chimps like to cuddle. So much, in fact, that we’ll use apps to find cuddle partners, join cuddle parties, turn to professional cuddlers (yes, such a thing exists) to fill the hugging void, or even buy a special mattress or pillow just to make cuddling a cozier experience.Let’s hug it out! Men, women, and even
It’s no wonder we love cuddling so much: “Touching and hugging enhance our mood and make us feel protected and safe,” says Manhattan-based relationship expert Elyse Goldstein, Ph.D. That's all the more reason to fire up Netflix and curl up with your sweetie.
And don’t feel left out if you’re single. Studies show mutual hugging benefits can happen with friends, parents, even babies and pets Early skin-to-skin contact for mothers and their healthy newborn infants. Moore ER, Anderson GC, Bergman N, Dowswell T. Cochrane Database Syst Rev. 2012 May 16;5:CD003519 Neurophysiological correlates of affiliative behaviour between humans and dogs. Odendaal JS, Meintjes RA. The Veterinary Journal. 2003 May;165(3):296-301. .
Here, we list all of the science-backed reasons to pursue premium cuddles.
1. It can give your immune system a boost.
You already know that when you’re stressed out, you’re more vulnerable to catching a cold or even the flu. But social support, including frequent hugs, protects stressed people from getting sick. And if they do become ill, their symptoms are less severe, according to research published in the journal Psychological Science.
If you can’t cuddle with a friend or significant other, you can always hit the spa: A single, 45-minute massage session not only melts those knotted muscles in your back but also is a boon for your immune system, according to a recent study in the Journal of Alternative and Complementary Medicine.
2. It helps you face your fears.
Feeling vulnerable or afraid? Hold someone’s hand. When married women participating in a study were told they might receive a mild shock, their anxiety levels understandably skyrocketed. But their fear dialed back down as soon as they held hands with one of the male experimenters, and especially when they held hands with their husbands.
3. It can save your relationship.
Along with its close cousin caressing, frequent cuddling is essential for long-term relationship satisfaction, according to an international study that looked at relationship happiness and sexual fulfillment in committed couples Individual and Partner Correlates of Sexual Satisfaction and Relationship Happiness in Midlife Couples: Dyadic Analysis of the International Survey of Relationships. Fisher WA, Donahue KL, Long JS, Heiman JR, Rosen RC, Sand MS. Archives of Sexual Behavior. 2014 Nov 5. .
Amazingly, you don’t even have to be conscious for it to work. Richard Wiseman, a professor of psychology at the University of Hertfordshire in England, asked more than 1,000 people to describe their preferred sleeping position and rate the quality of their relationship. His survey found that 94 percent of couples who touched and stayed in close contact while they slumbered were happy with their relationships, compared to 68 percent of those who didn't physically touch while they slept.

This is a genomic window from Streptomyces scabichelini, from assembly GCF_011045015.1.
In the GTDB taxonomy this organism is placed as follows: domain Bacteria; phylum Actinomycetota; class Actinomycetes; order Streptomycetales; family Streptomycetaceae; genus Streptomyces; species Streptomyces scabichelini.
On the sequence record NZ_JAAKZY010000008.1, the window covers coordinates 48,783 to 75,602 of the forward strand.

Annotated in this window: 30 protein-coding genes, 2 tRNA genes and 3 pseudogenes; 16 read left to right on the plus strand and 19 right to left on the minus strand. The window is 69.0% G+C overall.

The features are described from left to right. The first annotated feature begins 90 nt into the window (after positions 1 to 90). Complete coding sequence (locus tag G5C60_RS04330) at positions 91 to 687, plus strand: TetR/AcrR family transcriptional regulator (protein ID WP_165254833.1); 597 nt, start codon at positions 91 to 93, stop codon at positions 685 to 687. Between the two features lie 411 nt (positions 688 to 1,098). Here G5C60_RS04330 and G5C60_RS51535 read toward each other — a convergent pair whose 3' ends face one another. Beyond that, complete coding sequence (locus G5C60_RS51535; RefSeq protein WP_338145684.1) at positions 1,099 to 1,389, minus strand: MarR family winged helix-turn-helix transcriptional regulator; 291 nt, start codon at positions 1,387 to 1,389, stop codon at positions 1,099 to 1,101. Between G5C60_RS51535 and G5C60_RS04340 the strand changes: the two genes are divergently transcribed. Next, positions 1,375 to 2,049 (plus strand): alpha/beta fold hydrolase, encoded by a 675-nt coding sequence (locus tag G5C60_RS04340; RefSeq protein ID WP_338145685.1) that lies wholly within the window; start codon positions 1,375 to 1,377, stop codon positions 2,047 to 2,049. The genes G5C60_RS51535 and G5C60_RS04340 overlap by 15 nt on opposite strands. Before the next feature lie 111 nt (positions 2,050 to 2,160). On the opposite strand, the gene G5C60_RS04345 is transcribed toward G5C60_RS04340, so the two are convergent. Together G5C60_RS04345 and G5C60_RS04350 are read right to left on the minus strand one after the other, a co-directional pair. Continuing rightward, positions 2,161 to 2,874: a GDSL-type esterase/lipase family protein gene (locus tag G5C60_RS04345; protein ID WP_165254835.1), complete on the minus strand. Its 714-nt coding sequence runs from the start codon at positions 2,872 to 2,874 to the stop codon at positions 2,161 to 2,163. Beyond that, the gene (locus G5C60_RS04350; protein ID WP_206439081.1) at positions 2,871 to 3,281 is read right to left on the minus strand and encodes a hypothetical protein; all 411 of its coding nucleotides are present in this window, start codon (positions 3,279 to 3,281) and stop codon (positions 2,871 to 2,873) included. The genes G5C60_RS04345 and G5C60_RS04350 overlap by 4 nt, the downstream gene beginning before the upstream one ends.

4. It makes your sex life better.
We already know sex itself can give you a healthy boost in all sorts of ways. But when you add cuddling to the mix, things get even better. One study found that couples who spend more time showing affection after sex, such as cuddling, spooning, and kissing, are more satisfied with their sex lives, which makes them happier with their relationship in general Post sex affectionate exchanges promote sexual and relationship satisfaction. Muise A, Giang E, Impett EA. Archives of Sexual Behavior. 2014 Oct;43(7):1391-402. .
5. It lowers your blood pressure.
Frequent hugs between spouses and partners are associated with higher oxytocin levels, lower blood pressure, and a lower heart rate, according to research. Considering nearly one in five young adults has high blood pressure, maybe it’s time to host a nationwide hug-in? (You know, in addition to exercise and eating right.)
6. It reduces cortisol levels.
When researchers at the University of Wisconsin asked young girls to give unplanned speeches and solve a series of math problems in front of a panel of strangers—something that would stress out even the calmest person—their cortisol levels hit the ceiling. Afterward, the girls received a hug from their moms, spoke with their moms on the phone, or watched an emotionally neutral video. Those who received a hug had lowered cortisol levels an hour after the presentation compared to the girls who watched the flick.
Science aside, there are many emotional reasons to cuddle up. “Cuddling is a comfortable way to communicate non-verbally,” says Goldstein. “It makes people feel connected and gives them a sense of understanding. It makes us feel that we’re not alone.” And it comes with loads of healthy bonuses. So give your friend/mom/date/pooch a squeeze, and get your daily dose of the good stuff.